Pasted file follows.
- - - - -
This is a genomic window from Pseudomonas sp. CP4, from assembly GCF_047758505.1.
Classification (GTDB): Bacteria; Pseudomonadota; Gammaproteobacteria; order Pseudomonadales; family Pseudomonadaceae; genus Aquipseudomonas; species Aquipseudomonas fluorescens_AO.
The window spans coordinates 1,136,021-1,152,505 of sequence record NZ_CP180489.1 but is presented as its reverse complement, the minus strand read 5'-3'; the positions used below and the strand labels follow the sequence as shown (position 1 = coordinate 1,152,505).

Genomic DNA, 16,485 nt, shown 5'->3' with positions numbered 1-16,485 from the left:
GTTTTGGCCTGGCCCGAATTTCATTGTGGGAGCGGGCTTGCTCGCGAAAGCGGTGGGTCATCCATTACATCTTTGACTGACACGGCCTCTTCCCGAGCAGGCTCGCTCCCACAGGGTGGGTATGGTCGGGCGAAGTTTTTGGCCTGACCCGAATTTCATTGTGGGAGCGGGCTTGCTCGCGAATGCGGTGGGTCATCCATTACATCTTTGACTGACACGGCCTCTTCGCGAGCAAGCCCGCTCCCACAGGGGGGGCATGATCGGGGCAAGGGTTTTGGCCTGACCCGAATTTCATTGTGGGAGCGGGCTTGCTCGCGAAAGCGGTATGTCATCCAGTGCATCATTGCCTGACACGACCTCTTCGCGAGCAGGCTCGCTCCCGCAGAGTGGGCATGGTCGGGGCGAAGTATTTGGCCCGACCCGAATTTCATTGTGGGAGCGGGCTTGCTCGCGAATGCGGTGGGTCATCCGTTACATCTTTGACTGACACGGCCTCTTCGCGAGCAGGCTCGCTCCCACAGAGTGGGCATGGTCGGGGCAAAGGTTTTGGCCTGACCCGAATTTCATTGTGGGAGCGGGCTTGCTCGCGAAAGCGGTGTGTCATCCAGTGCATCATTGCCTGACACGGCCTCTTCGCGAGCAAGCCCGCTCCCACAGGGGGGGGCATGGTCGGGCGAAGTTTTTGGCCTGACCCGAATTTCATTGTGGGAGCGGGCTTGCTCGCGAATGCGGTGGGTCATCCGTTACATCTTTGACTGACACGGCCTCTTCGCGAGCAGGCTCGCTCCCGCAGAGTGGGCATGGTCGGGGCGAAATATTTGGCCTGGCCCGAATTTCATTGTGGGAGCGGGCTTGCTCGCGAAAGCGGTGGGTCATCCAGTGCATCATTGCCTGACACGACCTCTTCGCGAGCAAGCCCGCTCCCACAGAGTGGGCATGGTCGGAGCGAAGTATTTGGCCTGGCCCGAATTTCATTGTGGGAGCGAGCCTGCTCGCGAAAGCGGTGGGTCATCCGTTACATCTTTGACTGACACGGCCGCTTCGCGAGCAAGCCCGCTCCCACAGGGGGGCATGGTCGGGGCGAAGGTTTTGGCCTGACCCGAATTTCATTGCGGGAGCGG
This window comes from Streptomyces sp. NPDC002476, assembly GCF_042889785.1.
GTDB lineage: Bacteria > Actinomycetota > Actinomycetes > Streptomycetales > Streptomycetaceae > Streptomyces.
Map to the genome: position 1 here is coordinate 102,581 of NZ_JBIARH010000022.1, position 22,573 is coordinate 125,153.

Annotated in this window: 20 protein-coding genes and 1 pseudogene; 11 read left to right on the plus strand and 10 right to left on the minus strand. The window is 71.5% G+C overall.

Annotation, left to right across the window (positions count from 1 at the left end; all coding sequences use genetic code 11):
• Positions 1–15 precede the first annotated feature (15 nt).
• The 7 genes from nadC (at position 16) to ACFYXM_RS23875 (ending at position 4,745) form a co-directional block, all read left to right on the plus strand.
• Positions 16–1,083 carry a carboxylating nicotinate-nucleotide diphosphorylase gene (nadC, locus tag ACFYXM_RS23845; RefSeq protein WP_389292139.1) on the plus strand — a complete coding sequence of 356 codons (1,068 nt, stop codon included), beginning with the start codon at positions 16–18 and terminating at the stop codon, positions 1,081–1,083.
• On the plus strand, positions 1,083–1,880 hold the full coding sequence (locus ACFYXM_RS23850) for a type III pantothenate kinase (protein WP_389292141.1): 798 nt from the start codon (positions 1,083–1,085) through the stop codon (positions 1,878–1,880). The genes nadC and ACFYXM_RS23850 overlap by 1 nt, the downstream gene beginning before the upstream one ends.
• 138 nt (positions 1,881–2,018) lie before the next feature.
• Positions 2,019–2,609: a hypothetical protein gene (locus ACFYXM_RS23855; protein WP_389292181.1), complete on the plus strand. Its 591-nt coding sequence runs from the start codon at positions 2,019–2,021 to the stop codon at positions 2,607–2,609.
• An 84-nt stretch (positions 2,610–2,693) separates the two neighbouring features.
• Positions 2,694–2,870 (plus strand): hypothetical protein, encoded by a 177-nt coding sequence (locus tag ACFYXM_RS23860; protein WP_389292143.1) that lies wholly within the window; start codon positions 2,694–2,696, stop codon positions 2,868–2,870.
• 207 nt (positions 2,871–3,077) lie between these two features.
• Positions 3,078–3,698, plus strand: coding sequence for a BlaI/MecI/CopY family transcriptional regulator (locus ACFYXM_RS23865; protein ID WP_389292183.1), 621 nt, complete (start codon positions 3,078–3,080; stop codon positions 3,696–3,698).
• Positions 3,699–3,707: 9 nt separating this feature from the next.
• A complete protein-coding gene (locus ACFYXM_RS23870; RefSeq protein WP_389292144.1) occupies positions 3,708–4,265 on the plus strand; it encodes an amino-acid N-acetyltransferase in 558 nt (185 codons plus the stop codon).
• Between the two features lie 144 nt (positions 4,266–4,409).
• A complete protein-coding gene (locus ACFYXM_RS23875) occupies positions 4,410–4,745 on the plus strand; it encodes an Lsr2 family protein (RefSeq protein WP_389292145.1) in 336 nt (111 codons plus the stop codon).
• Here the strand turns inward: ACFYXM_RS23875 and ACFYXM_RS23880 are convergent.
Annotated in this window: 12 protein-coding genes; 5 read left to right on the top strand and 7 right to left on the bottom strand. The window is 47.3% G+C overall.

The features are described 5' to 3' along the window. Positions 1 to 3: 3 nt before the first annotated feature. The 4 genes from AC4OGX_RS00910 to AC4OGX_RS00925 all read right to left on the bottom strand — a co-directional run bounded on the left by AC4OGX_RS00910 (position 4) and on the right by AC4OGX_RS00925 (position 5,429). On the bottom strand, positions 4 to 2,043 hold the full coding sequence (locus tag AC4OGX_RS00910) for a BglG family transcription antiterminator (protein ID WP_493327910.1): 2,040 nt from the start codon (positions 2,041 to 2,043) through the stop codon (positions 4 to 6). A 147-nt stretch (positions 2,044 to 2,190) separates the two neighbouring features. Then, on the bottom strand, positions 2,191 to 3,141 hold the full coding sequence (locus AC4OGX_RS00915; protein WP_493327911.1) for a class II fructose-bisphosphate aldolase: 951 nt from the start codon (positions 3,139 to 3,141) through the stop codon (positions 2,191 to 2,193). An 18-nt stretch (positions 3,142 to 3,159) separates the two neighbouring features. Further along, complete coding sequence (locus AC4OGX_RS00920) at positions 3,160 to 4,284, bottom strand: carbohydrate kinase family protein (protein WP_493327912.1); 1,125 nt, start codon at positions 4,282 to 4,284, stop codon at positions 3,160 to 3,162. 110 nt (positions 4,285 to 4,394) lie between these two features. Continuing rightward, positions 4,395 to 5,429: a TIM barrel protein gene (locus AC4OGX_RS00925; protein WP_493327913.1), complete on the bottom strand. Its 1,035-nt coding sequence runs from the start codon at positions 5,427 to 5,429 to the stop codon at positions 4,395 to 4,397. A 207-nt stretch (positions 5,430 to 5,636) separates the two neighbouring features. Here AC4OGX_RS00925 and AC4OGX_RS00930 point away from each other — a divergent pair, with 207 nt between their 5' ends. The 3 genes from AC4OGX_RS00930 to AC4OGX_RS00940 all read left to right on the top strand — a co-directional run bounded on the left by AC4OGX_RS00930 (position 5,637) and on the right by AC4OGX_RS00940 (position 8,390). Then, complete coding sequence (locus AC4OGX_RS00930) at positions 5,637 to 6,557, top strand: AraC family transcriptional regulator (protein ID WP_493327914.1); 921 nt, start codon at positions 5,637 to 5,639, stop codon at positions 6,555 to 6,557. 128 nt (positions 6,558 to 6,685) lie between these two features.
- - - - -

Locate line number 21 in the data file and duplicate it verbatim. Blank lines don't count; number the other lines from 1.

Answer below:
• Positions 3,699–3,707: 9 nt separating this feature from the next.